Paulie Passero, underachiever, high school junior, wants the courage to talk to a girl.
A road trip from Chicago to rural Pennsylvania doesn’t interest him until his father emphasizes the need for a second driver. Why must they go? Paulie’s dying grandmother disowned her son twenty years ago, and fences must be mended. Unprepared for Smalltown USA, Paulie is bored at first but notices a girl in the back of a passing pickup and is immediately enamored.
Guinevere Thompson lives just down the road from Paulie’s grandparents. She wants nothing to do with him. It’s not that she doesn’t like him; she likes him too much to see him beaten up by her three nasty brothers…or worse, her father.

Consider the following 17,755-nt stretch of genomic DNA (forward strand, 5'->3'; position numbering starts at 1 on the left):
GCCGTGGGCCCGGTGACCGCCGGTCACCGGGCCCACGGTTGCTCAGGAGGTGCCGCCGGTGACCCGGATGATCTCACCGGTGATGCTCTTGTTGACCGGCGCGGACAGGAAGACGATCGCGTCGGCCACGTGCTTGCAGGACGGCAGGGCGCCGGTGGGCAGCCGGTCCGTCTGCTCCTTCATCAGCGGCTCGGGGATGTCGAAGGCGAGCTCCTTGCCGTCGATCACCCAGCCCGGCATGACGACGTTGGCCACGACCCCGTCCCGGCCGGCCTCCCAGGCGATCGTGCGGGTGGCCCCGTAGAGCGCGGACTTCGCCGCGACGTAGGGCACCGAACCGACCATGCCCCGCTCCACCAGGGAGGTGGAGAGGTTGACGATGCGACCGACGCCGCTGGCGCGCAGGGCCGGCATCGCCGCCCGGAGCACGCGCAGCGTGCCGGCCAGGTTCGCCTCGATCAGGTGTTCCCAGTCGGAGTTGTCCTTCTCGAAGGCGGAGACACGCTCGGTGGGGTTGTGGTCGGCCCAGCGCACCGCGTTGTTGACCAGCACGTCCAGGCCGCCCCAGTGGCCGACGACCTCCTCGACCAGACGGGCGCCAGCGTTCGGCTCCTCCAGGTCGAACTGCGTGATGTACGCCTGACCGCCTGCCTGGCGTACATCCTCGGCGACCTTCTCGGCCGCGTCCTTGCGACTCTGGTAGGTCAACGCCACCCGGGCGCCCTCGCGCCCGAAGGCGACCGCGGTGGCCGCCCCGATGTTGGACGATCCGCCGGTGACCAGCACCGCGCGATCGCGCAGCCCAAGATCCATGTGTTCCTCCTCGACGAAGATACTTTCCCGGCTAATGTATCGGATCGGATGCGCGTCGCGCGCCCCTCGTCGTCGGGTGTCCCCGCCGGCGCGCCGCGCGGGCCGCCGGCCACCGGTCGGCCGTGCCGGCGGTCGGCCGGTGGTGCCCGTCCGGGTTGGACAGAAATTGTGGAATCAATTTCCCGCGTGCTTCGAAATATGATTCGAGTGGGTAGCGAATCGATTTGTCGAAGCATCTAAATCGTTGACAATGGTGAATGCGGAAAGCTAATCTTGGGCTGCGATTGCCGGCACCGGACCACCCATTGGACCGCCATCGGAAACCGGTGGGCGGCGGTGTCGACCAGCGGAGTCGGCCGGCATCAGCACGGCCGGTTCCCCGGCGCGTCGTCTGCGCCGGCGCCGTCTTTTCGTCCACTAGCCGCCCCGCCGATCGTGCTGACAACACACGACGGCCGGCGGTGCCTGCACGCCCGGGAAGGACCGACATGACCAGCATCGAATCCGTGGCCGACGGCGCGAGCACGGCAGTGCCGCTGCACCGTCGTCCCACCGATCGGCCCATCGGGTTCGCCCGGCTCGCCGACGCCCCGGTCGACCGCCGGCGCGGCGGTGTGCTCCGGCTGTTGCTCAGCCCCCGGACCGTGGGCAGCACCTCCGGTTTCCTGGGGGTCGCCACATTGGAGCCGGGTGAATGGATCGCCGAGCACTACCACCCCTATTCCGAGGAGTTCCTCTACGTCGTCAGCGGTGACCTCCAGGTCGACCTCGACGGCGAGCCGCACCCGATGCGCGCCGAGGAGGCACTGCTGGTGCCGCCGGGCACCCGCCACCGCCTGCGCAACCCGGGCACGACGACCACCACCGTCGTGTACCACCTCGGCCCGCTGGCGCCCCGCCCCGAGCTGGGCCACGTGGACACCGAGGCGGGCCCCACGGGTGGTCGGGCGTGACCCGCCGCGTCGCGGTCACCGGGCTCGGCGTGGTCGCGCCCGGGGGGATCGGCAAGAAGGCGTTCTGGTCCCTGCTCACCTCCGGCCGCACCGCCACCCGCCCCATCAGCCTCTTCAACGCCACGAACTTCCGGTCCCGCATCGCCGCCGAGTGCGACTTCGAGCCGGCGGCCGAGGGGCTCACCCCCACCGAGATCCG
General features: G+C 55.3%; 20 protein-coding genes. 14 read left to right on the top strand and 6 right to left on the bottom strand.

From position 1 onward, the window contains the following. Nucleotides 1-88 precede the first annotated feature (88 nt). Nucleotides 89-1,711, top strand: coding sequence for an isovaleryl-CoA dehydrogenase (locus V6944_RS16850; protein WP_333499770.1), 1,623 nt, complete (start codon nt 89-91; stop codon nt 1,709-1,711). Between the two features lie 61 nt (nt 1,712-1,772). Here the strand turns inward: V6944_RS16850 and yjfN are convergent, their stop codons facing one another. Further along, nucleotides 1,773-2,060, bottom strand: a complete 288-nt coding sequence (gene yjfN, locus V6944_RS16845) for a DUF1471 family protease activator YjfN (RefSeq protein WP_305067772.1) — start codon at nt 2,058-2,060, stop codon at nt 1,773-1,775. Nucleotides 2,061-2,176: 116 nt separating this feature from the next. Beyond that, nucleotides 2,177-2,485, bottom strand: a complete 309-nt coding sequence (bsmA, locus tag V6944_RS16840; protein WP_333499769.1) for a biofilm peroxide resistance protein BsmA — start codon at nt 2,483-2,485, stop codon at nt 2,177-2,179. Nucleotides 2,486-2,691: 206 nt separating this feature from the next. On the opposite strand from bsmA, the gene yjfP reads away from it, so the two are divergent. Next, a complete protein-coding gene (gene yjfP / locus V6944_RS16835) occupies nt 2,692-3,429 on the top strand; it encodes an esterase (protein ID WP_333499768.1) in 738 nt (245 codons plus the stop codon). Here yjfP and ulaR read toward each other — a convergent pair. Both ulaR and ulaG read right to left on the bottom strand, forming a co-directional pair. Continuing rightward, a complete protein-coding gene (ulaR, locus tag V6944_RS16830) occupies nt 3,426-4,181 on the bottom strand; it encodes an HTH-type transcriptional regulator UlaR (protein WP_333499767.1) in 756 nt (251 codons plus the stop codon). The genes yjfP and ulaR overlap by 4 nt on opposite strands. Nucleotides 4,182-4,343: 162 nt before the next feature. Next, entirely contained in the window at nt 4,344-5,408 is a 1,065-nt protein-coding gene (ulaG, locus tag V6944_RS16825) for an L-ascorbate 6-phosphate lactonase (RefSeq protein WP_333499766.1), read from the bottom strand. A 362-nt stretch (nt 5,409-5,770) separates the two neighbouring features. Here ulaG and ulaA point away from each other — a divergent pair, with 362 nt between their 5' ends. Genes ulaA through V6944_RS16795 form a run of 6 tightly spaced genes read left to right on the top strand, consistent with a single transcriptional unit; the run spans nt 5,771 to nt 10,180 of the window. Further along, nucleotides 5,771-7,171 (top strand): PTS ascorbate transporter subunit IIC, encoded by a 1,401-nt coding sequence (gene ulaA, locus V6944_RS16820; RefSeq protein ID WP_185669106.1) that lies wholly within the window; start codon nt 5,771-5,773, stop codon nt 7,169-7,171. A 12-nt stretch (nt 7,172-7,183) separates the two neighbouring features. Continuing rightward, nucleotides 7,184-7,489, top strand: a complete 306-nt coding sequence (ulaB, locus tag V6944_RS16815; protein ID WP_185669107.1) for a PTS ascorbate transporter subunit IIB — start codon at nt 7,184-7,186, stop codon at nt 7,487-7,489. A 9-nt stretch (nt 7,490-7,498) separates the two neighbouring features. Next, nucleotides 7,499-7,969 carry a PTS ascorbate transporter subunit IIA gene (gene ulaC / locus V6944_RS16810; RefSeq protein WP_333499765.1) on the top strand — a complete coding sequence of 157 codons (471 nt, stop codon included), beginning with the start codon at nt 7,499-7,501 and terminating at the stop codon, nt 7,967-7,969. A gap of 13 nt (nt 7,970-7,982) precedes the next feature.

Paulie yearns to help this troubled girl escape the clutches of an abusive father, but will his interference only cause her more harm?
Having enjoyed John Madormo’s ability to write a series of fiction books for junior high school students, I looked forward to his new book about high school life. The Summer of Guinevere has plenty of humor about the problems of being a boy who has no sisters (or any siblings) and wants to understand girls. Madormo’s ability to create Paulie Passero and show the beginnings of growth is remarkable.
At the same time, the book dives into a very serious problem that far too often shows up in families.
The book is a good summer read. But, it’s a novel that can (and should) be read in any season. (Attention: John was a long-time colleague on a campus.) – Roger Smitter